DEAR CAROLYN: I am a 70-year-old dating a 71-year-old widower. He divorced his first wife for infidelity, and the second marriage was not terribly happy, either, though he says “at least she was faithful.”
I have been divorced for over 20 years, after an abusive marriage of 20-plus years. I was hospitalized twice in mental facilities for depression. I will always have to take medication, and suffer post-traumatic stress.
The problem is my boyfriend can’t tolerate hearing anything about my past. If he so much as sees a photo of when I was young, he is wracked with jealousy.
However, I suspect he has always felt that he didn’t measure up to other men. He seems overly concerned with his appearance and very concerned that he be taller than me. I don’t dare wear shoes with heels when I am with him.
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While he is constantly talking about his past, his travels, his former wives, if I say anything at all about my past, he agonizes with jealousy.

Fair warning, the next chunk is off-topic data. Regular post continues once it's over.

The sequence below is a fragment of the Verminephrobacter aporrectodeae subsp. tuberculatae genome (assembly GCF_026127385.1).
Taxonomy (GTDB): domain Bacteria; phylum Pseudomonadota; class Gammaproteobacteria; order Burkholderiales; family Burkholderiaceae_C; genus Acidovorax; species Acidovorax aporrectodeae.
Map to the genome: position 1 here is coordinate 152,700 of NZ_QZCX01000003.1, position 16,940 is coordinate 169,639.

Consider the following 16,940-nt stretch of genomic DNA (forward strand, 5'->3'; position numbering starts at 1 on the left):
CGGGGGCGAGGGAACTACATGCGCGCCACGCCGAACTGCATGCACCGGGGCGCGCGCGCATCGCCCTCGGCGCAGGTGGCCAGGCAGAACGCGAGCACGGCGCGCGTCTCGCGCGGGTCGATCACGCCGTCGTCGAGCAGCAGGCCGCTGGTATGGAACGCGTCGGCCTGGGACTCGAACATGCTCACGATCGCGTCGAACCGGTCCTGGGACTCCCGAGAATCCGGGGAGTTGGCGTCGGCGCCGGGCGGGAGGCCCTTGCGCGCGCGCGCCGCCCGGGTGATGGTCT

He sulks when he is “in a bad mood.” I have tried arguing with him, ignoring him and reasoning with him. He says he is trying to not be that way, but the problem persists. I am wondering if this relationship even has a chance. I spent many years recovering from the abusive marriage and don’t want to jeopardize my health and sanity!
DEAR E: He doesn’t sound like a new boyfriend so much as Former Marriage Part 2.
Maybe he doesn’t fit a narrow definition of “abusive,” but he is plainly more invested in controlling you than appreciating you.
But don’t take my word for it: Where would you say your health and sanity fall on your boyfriend’s priority list? Above, or below, his ego?
It’s sad. It’s especially sad for him, since his preoccupation with appearances – and with your doing exactly as he expects in order to maintain them – dictates priorities that make it impossible for him to love or be loved fully.
However, as long as his primary goal is to avoid looking bad, he will sulk and agonize and work his puppet strings to get the behavior he wants from you. And as long as you are tailoring your behaviors to please him, you are not giving yourself – your health and sanity – what you need.
And what is the point of an intimate relationship if not your mutual emotional satisfaction?
Someone with a strong track record of independent good health might withstand second-class status and find other ways to get her needs met (why anyone would want such an arrangement is another matter), but your history says you need supportive partners. We all benefit from mutual caretaking, but some people flat-out need it. No shame, just fact – a key one come mate-choosing time.